Wednesday, May 02, 2007

PNB Sweater: First Sleeve

Admire this, if you will.

It is the first sleeve of my forthcoming Phildar Nautical Button Sweater.

You may be thinking there's plenty wrong with this. Clearly, the tension is a tad inconsistent. Not all the stripes are exactly the same width. However, I must tell you that the very existence of this sleeve is something of a triumph, given the amount of measuring, ripping back and re-knitting it entailed. I am proud to say that it measures exactly 26cm wide, 57.5cm in length not counting the rib, and 16cm in length from the start of the raglan decreases.

The bloody sleeve, it was a nightmare actually. I worked my way up and down every size of needle in my collection. It turns out I can get the required horizontal gauge of 17.5sts to 10cm on just about any size needle there is (how? I wish I knew), but as for achieving the correct vertical gauge of 28 rows to 10cm - well, that was a very protracted process of trial and error.

I eventually concluded that I'm going to knit this sweater on 3.25mm needles for the main body and 2.75mm for the ribbing (that's 0.25mm smaller than the pattern recommends). I need to tell you that knitting heavy, aran-weight cotton on 3.25mm needles is really hard work. My wrists ache. Surely 4.5-6mm needles would have been more predictable for aran-weight yarn? I can't believe Phildar designed a pattern that makes you force thick, heavy cotton through such disproportionately small needles. If you are wondering, yes, the fabric is dense and even a bit stiff. But sod it, the sleeve is, at last, exactly the dimensions specified in the pattern so I am just going to go with it and see what happens.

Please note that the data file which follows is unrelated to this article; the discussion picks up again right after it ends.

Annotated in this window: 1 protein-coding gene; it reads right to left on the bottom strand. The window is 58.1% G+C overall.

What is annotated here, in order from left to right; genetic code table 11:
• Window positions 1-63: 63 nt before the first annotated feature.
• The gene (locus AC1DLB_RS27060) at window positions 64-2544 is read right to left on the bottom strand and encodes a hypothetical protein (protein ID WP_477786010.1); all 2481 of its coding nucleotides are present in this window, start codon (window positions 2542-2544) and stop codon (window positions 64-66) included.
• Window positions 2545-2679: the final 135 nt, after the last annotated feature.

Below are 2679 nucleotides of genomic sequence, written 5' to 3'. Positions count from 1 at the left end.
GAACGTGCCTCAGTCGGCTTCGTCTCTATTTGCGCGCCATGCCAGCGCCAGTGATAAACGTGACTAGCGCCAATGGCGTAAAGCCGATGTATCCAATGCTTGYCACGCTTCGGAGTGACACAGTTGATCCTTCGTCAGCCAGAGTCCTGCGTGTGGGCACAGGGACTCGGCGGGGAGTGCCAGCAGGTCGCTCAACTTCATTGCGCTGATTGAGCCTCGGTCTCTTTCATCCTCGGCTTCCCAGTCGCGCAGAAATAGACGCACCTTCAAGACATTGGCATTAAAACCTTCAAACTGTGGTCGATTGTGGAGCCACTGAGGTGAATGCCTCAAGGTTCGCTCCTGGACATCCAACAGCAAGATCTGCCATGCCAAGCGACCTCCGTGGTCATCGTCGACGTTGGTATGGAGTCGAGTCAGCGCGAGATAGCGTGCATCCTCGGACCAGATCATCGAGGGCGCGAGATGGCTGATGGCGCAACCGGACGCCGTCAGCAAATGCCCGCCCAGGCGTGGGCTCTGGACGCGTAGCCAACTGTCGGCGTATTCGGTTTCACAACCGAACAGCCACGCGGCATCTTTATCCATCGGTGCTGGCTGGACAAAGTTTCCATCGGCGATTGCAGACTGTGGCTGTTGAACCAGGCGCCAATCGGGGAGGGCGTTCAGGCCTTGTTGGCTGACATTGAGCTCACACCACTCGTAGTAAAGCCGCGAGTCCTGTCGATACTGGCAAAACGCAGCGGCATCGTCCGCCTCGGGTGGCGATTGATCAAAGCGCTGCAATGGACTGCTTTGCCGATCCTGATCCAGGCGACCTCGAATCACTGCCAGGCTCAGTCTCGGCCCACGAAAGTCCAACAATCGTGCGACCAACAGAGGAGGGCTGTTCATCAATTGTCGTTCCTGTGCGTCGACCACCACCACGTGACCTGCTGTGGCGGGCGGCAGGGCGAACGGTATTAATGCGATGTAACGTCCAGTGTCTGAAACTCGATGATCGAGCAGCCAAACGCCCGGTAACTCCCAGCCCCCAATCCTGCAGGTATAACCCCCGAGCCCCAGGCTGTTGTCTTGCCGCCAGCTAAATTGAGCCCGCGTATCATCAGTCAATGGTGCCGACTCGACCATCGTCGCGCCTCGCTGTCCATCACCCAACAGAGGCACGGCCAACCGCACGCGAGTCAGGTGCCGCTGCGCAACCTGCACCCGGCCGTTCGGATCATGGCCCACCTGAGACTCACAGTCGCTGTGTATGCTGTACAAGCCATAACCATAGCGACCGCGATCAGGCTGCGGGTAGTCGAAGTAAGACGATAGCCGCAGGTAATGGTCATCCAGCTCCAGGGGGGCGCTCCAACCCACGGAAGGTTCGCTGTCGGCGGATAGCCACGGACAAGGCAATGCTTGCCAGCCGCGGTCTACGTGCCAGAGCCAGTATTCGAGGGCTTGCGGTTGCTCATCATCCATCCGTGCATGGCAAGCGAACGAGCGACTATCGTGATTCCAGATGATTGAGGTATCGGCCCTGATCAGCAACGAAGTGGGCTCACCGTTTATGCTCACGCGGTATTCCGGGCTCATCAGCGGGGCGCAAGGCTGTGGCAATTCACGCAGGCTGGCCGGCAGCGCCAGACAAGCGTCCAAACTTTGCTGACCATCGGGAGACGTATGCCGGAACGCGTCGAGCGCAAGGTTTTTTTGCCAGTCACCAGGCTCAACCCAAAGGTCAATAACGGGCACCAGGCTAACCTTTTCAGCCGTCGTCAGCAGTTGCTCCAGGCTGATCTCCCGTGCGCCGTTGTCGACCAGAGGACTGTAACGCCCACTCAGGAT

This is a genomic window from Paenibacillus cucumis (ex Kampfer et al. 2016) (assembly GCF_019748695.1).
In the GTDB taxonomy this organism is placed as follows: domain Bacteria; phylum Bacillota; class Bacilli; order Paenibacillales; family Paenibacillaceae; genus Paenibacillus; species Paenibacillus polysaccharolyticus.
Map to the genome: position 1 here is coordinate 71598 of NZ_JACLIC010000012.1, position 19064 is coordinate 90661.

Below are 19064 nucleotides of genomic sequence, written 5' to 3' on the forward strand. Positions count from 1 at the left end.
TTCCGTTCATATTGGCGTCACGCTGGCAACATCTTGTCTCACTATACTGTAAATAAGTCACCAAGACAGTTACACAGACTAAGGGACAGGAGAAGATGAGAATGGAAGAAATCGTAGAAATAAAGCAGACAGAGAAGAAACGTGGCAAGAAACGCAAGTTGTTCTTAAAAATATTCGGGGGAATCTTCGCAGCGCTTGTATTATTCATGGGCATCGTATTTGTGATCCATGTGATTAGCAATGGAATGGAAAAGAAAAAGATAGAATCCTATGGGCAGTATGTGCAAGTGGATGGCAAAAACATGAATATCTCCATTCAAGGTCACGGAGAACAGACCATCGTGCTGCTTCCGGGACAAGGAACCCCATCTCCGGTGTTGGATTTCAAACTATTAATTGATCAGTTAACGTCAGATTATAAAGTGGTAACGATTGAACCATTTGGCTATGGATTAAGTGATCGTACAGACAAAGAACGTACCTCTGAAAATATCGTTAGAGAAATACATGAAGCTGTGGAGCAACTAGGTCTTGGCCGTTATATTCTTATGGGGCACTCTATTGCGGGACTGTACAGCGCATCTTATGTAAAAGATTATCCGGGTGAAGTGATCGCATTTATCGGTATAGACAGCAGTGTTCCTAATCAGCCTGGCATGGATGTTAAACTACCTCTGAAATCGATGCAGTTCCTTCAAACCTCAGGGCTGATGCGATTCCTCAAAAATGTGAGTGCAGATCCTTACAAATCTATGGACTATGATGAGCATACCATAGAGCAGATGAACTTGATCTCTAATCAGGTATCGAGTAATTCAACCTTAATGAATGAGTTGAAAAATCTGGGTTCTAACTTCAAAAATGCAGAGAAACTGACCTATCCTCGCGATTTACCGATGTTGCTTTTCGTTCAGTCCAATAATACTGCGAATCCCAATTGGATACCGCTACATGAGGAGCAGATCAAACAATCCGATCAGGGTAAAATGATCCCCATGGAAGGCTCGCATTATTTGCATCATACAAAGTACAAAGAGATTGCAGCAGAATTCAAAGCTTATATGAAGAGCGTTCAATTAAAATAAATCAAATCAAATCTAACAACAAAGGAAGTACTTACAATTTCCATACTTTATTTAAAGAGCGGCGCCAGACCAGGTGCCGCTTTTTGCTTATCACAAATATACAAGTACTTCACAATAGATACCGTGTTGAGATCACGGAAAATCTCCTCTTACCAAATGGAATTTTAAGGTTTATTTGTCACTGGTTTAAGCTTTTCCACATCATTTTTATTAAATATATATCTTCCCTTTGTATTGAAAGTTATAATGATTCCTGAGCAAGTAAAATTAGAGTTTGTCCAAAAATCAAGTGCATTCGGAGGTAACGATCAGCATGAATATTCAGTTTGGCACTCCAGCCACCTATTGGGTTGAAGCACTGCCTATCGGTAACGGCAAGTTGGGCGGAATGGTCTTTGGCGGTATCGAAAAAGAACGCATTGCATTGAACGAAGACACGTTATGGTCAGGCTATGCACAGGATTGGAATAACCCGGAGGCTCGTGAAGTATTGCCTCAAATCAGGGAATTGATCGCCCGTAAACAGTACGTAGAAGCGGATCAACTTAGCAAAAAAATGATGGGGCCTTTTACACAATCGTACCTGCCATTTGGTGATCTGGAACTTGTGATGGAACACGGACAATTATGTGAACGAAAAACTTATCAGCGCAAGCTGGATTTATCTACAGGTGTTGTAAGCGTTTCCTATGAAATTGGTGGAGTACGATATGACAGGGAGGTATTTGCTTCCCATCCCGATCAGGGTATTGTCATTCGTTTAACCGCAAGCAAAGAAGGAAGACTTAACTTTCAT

I know one thing, I need to rest my wrists before I attempt the next piece. It might be back to socks for a little while for me.

1 comment:

Aberdonian said...

I know exactly what you're feeling! I think I'll gather our complaints and contact Phildar as it is such a nightmare.

It's not as if we're inexperienced knitters who don't know what they're doing!